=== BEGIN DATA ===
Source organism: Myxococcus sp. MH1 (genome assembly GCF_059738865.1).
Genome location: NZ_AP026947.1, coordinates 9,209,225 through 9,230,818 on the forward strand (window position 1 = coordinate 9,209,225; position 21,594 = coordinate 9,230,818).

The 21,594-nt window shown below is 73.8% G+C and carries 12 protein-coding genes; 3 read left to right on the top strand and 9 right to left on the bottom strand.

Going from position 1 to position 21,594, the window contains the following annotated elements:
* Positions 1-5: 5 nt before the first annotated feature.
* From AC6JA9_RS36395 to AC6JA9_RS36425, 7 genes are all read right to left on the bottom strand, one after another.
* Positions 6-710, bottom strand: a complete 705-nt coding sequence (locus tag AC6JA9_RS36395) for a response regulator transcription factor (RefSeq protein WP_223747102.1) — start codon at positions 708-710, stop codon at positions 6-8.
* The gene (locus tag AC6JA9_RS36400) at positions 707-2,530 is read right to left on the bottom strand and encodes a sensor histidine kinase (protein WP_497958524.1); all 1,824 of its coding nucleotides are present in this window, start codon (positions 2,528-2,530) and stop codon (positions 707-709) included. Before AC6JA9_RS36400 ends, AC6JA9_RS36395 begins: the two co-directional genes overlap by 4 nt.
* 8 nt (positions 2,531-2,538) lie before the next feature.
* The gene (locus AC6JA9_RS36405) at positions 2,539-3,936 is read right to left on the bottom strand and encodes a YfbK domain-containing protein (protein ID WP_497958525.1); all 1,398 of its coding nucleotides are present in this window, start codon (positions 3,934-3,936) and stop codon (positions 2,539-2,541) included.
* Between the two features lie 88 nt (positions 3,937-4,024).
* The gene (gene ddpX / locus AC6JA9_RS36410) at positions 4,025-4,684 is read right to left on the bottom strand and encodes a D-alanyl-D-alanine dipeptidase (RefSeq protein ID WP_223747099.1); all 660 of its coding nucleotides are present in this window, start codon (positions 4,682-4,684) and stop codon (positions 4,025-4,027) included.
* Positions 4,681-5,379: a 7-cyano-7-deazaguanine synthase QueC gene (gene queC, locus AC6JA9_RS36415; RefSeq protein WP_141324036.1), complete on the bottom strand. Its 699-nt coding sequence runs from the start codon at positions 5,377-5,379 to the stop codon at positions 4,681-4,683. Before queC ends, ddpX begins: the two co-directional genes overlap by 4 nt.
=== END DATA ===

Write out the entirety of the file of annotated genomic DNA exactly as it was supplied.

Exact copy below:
Source organism: Myxococcus sp. MH1 (genome assembly GCF_059738865.1).
Genome location: NZ_AP026947.1, coordinates 9,209,225 through 9,230,818 on the forward strand (window position 1 = coordinate 9,209,225; position 21,594 = coordinate 9,230,818).

The 21,594-nt window shown below is 73.8% G+C and carries 12 protein-coding genes; 3 read left to right on the top strand and 9 right to left on the bottom strand.

Going from position 1 to position 21,594, the window contains the following annotated elements:
* Positions 1-5: 5 nt before the first annotated feature.
* From AC6JA9_RS36395 to AC6JA9_RS36425, 7 genes are all read right to left on the bottom strand, one after another.
* Positions 6-710, bottom strand: a complete 705-nt coding sequence (locus tag AC6JA9_RS36395) for a response regulator transcription factor (RefSeq protein WP_223747102.1) — start codon at positions 708-710, stop codon at positions 6-8.
* The gene (locus tag AC6JA9_RS36400) at positions 707-2,530 is read right to left on the bottom strand and encodes a sensor histidine kinase (protein WP_497958524.1); all 1,824 of its coding nucleotides are present in this window, start codon (positions 2,528-2,530) and stop codon (positions 707-709) included. Before AC6JA9_RS36400 ends, AC6JA9_RS36395 begins: the two co-directional genes overlap by 4 nt.
* 8 nt (positions 2,531-2,538) lie before the next feature.
* The gene (locus AC6JA9_RS36405) at positions 2,539-3,936 is read right to left on the bottom strand and encodes a YfbK domain-containing protein (protein ID WP_497958525.1); all 1,398 of its coding nucleotides are present in this window, start codon (positions 3,934-3,936) and stop codon (positions 2,539-2,541) included.
* Between the two features lie 88 nt (positions 3,937-4,024).
* The gene (gene ddpX / locus AC6JA9_RS36410) at positions 4,025-4,684 is read right to left on the bottom strand and encodes a D-alanyl-D-alanine dipeptidase (RefSeq protein ID WP_223747099.1); all 660 of its coding nucleotides are present in this window, start codon (positions 4,682-4,684) and stop codon (positions 4,025-4,027) included.
* Positions 4,681-5,379: a 7-cyano-7-deazaguanine synthase QueC gene (gene queC, locus AC6JA9_RS36415; RefSeq protein WP_141324036.1), complete on the bottom strand. Its 699-nt coding sequence runs from the start codon at positions 5,377-5,379 to the stop codon at positions 4,681-4,683. Before queC ends, ddpX begins: the two co-directional genes overlap by 4 nt.